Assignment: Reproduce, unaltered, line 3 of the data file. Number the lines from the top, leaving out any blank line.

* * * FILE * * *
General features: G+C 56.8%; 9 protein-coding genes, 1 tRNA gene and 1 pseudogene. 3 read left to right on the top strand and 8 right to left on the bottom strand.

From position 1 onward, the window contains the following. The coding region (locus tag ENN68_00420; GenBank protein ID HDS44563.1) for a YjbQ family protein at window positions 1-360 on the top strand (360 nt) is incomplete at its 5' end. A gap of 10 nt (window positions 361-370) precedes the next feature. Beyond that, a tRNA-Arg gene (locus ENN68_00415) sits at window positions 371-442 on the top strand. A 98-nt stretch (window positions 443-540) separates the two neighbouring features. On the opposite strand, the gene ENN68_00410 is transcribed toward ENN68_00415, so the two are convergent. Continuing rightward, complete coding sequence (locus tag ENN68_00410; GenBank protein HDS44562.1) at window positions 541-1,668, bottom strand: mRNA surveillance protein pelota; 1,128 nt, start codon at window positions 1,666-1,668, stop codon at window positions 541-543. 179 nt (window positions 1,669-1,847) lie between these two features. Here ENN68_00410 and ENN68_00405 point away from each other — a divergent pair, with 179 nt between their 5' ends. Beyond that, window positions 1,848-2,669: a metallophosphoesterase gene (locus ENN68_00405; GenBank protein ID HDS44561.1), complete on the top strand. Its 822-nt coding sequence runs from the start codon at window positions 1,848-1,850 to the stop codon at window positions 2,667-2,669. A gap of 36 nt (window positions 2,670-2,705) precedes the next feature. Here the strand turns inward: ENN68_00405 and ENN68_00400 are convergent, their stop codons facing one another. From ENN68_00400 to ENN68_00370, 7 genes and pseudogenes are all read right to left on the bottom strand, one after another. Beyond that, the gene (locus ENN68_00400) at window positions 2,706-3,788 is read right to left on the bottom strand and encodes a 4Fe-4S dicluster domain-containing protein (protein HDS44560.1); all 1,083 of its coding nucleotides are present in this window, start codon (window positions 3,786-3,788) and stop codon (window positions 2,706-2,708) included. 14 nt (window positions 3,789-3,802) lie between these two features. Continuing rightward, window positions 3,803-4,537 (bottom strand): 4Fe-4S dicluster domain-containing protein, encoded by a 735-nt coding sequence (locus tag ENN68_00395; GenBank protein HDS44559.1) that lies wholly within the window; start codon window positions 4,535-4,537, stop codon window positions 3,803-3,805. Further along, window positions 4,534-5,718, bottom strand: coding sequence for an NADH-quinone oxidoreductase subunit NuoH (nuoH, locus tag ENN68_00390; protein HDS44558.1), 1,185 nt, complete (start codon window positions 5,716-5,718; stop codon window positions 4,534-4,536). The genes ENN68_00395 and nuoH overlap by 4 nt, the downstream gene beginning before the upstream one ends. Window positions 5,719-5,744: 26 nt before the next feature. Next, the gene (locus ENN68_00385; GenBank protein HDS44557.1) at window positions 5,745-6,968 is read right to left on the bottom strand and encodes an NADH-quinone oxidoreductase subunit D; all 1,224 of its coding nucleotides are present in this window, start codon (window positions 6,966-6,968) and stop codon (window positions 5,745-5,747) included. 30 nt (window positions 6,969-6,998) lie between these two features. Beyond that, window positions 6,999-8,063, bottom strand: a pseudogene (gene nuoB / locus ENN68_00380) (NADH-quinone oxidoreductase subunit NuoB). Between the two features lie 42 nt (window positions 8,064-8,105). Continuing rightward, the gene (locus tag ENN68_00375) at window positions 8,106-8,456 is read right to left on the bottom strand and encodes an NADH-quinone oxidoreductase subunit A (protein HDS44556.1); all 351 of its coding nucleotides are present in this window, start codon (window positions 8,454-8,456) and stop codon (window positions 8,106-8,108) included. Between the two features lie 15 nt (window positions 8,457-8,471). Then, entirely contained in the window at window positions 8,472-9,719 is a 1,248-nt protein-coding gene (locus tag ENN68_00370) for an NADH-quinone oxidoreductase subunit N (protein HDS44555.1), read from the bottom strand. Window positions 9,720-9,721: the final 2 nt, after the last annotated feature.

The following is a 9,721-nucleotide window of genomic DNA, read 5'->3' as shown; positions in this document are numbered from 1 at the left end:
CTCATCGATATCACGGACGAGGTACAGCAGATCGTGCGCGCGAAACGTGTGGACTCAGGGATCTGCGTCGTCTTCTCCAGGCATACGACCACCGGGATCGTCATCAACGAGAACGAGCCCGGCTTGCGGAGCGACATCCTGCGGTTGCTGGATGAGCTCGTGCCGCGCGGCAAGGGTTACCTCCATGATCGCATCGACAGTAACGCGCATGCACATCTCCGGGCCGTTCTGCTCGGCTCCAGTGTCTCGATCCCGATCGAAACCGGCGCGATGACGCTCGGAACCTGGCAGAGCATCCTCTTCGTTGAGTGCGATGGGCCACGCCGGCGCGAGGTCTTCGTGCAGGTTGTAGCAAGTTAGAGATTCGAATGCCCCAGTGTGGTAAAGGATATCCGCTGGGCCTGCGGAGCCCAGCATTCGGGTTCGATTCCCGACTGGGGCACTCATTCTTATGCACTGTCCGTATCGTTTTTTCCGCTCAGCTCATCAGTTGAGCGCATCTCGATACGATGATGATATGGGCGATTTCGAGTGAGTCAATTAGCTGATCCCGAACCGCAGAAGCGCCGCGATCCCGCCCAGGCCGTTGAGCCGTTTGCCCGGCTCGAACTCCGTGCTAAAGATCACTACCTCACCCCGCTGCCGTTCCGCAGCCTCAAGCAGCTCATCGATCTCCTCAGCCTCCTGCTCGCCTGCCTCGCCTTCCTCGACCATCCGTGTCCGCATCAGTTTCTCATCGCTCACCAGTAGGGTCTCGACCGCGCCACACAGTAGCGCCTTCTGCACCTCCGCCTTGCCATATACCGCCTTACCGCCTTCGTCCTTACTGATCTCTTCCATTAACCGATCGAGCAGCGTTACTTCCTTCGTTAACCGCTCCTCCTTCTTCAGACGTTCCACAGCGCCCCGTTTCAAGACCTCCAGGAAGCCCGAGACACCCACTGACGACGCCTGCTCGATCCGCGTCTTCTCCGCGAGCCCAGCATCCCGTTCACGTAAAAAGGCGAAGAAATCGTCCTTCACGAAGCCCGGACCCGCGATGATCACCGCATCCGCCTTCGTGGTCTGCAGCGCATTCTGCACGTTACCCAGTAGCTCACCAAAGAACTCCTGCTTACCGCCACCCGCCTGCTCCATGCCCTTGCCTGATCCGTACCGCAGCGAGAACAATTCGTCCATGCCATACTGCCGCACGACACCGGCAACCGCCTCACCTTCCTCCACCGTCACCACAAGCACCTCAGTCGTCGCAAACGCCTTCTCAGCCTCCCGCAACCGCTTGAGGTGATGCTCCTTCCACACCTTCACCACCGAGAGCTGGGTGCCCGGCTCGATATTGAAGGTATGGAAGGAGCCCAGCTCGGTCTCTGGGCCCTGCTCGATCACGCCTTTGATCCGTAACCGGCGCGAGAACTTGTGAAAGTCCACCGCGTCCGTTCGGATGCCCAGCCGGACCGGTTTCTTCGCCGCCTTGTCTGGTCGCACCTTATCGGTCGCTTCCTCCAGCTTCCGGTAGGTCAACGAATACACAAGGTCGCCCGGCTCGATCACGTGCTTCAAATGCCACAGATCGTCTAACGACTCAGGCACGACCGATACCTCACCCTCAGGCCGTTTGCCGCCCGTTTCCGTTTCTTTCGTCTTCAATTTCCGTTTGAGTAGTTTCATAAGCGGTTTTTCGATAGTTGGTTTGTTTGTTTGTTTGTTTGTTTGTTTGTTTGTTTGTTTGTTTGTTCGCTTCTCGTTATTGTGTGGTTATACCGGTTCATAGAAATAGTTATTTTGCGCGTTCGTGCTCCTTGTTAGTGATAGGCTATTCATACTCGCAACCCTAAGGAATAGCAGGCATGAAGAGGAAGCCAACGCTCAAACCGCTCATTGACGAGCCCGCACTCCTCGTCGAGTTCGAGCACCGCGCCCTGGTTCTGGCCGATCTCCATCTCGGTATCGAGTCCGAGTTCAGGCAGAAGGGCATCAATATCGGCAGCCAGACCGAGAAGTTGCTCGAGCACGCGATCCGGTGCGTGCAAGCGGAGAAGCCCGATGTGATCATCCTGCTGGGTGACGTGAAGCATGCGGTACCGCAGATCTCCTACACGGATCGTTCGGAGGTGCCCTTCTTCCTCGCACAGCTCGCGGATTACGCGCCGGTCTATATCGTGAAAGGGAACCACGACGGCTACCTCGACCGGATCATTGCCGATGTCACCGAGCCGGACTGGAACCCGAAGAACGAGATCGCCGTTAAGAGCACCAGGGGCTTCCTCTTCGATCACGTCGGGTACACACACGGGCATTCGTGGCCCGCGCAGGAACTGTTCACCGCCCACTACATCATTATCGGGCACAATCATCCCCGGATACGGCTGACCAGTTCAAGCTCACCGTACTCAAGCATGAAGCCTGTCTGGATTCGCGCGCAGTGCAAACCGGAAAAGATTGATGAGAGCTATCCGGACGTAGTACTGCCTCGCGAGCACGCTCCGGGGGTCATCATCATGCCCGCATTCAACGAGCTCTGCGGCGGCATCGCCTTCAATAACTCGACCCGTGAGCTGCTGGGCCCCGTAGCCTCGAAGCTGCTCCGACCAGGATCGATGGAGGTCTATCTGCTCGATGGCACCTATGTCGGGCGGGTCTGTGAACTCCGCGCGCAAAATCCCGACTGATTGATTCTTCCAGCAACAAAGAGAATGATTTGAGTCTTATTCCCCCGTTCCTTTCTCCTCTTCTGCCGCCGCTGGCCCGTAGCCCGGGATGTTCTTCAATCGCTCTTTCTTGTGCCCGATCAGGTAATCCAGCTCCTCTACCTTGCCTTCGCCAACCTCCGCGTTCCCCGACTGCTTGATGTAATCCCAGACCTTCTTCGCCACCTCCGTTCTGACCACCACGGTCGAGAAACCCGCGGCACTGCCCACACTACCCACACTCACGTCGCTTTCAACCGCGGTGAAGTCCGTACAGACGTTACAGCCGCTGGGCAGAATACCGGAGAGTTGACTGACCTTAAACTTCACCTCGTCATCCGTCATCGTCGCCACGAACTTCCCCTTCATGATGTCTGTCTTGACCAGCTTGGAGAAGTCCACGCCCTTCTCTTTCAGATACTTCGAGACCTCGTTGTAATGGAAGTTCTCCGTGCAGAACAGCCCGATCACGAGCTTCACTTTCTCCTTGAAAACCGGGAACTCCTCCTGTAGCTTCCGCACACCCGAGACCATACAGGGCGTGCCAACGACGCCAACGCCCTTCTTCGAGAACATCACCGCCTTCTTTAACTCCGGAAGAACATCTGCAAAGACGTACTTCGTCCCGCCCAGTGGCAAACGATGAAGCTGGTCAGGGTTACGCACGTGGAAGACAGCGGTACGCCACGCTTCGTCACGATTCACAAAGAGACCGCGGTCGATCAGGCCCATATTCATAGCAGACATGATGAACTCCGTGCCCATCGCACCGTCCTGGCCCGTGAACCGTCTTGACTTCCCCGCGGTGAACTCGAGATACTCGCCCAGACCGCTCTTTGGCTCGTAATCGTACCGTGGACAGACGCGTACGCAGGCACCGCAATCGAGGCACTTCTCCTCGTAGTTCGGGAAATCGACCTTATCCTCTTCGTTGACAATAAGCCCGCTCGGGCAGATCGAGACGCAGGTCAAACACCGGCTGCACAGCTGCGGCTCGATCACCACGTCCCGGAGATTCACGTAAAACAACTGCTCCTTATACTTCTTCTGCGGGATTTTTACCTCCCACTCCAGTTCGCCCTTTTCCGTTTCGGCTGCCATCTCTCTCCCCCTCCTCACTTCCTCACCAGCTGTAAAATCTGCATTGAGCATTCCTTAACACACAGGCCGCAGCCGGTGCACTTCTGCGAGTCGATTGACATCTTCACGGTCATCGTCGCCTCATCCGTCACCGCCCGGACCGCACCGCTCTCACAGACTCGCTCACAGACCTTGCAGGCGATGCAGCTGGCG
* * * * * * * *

The following is a 9,721-nucleotide window of genomic DNA, read 5'->3' as shown; positions in this document are numbered from 1 at the left end: